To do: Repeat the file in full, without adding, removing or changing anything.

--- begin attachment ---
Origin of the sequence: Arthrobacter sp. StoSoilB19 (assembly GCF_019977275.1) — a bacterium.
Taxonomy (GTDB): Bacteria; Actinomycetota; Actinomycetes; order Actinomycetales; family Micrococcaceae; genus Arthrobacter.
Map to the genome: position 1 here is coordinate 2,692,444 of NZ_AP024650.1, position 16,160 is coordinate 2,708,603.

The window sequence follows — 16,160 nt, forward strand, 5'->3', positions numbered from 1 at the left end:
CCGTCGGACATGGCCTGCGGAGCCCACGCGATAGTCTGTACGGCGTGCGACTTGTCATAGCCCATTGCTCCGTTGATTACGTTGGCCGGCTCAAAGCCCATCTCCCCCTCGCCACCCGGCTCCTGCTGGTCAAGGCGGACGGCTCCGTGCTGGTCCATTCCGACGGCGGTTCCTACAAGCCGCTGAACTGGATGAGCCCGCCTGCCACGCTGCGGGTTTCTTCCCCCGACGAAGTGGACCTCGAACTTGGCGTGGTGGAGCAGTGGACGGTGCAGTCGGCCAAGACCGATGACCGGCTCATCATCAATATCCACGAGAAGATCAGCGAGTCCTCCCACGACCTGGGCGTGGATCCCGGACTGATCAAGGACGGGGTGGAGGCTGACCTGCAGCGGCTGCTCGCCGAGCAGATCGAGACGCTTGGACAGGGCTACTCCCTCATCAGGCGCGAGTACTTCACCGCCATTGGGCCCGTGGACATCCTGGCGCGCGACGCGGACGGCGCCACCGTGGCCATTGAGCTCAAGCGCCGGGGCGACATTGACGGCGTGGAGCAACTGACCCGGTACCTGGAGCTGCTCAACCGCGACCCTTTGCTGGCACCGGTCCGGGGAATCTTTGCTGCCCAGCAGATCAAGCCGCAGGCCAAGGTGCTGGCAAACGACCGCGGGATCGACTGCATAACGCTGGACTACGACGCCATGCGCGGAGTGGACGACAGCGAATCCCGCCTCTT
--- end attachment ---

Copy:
Origin of the sequence: Arthrobacter sp. StoSoilB19 (assembly GCF_019977275.1) — a bacterium.
Taxonomy (GTDB): Bacteria; Actinomycetota; Actinomycetes; order Actinomycetales; family Micrococcaceae; genus Arthrobacter.
Map to the genome: position 1 here is coordinate 2,692,444 of NZ_AP024650.1, position 16,160 is coordinate 2,708,603.

The window sequence follows — 16,160 nt, forward strand, 5'->3', positions numbered from 1 at the left end:
CCGTCGGACATGGCCTGCGGAGCCCACGCGATAGTCTGTACGGCGTGCGACTTGTCATAGCCCATTGCTCCGTTGATTACGTTGGCCGGCTCAAAGCCCATCTCCCCCTCGCCACCCGGCTCCTGCTGGTCAAGGCGGACGGCTCCGTGCTGGTCCATTCCGACGGCGGTTCCTACAAGCCGCTGAACTGGATGAGCCCGCCTGCCACGCTGCGGGTTTCTTCCCCCGACGAAGTGGACCTCGAACTTGGCGTGGTGGAGCAGTGGACGGTGCAGTCGGCCAAGACCGATGACCGGCTCATCATCAATATCCACGAGAAGATCAGCGAGTCCTCCCACGACCTGGGCGTGGATCCCGGACTGATCAAGGACGGGGTGGAGGCTGACCTGCAGCGGCTGCTCGCCGAGCAGATCGAGACGCTTGGACAGGGCTACTCCCTCATCAGGCGCGAGTACTTCACCGCCATTGGGCCCGTGGACATCCTGGCGCGCGACGCGGACGGCGCCACCGTGGCCATTGAGCTCAAGCGCCGGGGCGACATTGACGGCGTGGAGCAACTGACCCGGTACCTGGAGCTGCTCAACCGCGACCCTTTGCTGGCACCGGTCCGGGGAATCTTTGCTGCCCAGCAGATCAAGCCGCAGGCCAAGGTGCTGGCAAACGACCGCGGGATCGACTGCATAACGCTGGACTACGACGCCATGCGCGGAGTGGACGACAGCGAATCCCGCCTCTT